Electrical impedance tomography (EIT) solves an inverse problem to estimate the conductivity distribution within a body from electrical simulation and measurements at the body surface, where the inverse problem is based on a solution of Laplace's equation in the body. Most commonly, a finite element model (FEM) is used, largely because of its ability to describe irregular body shapes. In this paper, we show that simulated variations in the positions of internal nodes within a FEM can result in serious image artefacts in the reconstructed images. Such variations occur when designing FEM meshes to conform to conductivity targets, but the effects may also be seen in other applications of absolute and difference EIT. We explore the hypothesis that these artefacts result from changes in the projection of the anisotropic conductivity tensor onto the FEM system matrix, which introduces anisotropic components into the simulated voltages, which cannot be reconstructed onto an isotropic image, and appear as artefacts. The magnitude of the anisotropic effect is analysed for a small regular FEM, and shown to be proportional to the relative node movement as a fraction of element size. In order to address this problem, we show that it is possible to incorporate a FEM node movement component into the formulation of the inverse problem. These results suggest that it is important to consider artefacts due to FEM mesh geometry in EIT image reconstruction.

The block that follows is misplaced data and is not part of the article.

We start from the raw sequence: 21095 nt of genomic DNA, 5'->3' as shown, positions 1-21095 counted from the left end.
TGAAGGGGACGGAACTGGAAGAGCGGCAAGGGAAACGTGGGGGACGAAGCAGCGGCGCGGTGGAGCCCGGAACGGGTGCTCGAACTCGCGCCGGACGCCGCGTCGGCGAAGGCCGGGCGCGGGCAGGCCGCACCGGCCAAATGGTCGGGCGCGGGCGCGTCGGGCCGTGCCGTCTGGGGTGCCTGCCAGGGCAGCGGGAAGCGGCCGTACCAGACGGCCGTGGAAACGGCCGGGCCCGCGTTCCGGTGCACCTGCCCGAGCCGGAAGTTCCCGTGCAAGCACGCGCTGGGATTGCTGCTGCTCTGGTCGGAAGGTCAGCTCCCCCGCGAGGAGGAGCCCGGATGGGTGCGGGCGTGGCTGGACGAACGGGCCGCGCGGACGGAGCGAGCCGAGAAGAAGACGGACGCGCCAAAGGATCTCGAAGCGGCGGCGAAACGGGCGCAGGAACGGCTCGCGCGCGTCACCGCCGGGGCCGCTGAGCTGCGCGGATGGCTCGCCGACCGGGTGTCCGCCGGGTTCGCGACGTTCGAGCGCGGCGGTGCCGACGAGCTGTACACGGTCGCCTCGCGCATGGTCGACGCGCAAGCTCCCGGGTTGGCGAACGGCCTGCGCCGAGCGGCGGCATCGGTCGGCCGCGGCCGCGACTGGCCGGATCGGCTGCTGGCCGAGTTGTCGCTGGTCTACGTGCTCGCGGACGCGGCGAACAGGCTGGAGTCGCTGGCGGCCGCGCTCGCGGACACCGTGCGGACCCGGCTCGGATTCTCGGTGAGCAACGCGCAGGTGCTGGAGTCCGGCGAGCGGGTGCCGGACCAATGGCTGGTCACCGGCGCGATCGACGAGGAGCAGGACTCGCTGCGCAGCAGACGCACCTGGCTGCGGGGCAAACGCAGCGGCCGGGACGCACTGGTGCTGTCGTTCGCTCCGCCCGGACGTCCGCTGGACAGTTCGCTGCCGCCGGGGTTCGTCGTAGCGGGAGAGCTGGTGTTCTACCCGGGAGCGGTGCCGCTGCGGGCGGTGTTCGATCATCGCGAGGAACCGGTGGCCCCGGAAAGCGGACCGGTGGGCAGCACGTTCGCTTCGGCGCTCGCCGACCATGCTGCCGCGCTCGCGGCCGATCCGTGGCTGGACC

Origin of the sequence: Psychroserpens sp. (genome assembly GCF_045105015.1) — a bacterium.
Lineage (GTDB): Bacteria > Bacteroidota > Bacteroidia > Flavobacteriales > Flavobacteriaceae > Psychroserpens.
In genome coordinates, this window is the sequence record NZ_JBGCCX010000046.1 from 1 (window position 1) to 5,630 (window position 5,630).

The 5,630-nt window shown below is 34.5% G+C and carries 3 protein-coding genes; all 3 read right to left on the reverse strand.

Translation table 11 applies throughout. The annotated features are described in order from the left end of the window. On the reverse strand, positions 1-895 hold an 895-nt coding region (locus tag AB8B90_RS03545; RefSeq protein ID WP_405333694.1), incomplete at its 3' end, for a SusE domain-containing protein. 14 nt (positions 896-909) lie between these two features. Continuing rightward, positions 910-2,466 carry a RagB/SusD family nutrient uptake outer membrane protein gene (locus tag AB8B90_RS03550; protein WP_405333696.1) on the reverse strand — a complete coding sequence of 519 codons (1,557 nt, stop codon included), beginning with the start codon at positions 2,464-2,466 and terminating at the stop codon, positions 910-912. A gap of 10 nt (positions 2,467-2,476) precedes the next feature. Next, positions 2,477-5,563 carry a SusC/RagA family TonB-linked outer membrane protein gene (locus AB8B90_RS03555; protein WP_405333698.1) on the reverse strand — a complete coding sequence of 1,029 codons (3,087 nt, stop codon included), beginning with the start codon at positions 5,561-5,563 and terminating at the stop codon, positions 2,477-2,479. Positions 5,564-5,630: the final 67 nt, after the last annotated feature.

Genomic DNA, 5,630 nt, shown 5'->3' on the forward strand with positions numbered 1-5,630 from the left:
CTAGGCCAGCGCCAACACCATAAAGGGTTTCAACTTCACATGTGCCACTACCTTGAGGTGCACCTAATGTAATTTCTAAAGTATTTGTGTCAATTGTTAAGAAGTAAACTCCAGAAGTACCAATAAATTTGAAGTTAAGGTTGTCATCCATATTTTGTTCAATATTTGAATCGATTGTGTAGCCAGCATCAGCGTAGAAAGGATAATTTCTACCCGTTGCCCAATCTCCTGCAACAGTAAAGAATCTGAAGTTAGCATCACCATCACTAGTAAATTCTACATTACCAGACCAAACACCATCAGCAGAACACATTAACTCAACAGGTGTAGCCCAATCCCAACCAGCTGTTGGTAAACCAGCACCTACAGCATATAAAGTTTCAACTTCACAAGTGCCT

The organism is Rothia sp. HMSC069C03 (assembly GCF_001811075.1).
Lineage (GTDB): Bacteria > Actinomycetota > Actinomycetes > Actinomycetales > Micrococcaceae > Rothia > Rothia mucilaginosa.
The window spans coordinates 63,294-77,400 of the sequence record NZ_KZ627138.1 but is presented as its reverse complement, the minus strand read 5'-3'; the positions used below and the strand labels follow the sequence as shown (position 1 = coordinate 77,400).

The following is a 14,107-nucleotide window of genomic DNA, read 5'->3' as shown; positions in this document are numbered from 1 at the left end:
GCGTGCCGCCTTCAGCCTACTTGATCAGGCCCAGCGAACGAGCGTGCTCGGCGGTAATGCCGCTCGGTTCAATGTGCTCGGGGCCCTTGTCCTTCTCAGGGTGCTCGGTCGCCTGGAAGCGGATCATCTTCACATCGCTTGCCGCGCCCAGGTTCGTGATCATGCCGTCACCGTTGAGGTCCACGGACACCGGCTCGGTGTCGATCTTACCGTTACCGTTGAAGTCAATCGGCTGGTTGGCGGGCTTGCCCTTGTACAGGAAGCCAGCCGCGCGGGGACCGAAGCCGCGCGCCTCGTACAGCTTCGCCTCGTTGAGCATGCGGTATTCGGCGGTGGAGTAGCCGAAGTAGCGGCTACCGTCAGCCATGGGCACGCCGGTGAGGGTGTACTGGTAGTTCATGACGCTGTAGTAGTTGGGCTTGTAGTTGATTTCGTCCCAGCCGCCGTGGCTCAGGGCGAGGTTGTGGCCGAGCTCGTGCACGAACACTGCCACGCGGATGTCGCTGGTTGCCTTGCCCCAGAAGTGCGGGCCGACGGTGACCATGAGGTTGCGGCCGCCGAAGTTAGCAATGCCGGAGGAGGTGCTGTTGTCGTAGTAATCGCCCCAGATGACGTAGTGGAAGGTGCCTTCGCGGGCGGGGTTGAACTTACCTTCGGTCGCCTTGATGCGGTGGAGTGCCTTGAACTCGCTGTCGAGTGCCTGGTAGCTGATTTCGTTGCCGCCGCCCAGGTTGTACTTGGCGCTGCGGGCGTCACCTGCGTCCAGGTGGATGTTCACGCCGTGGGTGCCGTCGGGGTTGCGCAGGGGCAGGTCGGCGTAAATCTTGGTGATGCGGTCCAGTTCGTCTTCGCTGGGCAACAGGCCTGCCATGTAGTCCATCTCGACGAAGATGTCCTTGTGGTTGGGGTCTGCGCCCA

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Physiological Measurement
Department of Systems and Computer Engineering

Adler, A, & Lionheart, W.R.B. (William R.B.). (2011). Minimizing EIT image artefacts from mesh variability in finite element models. In Physiological Measurement (Vol. 32, pp. 823–834). doi:10.1088/0967-3334/32/7/S07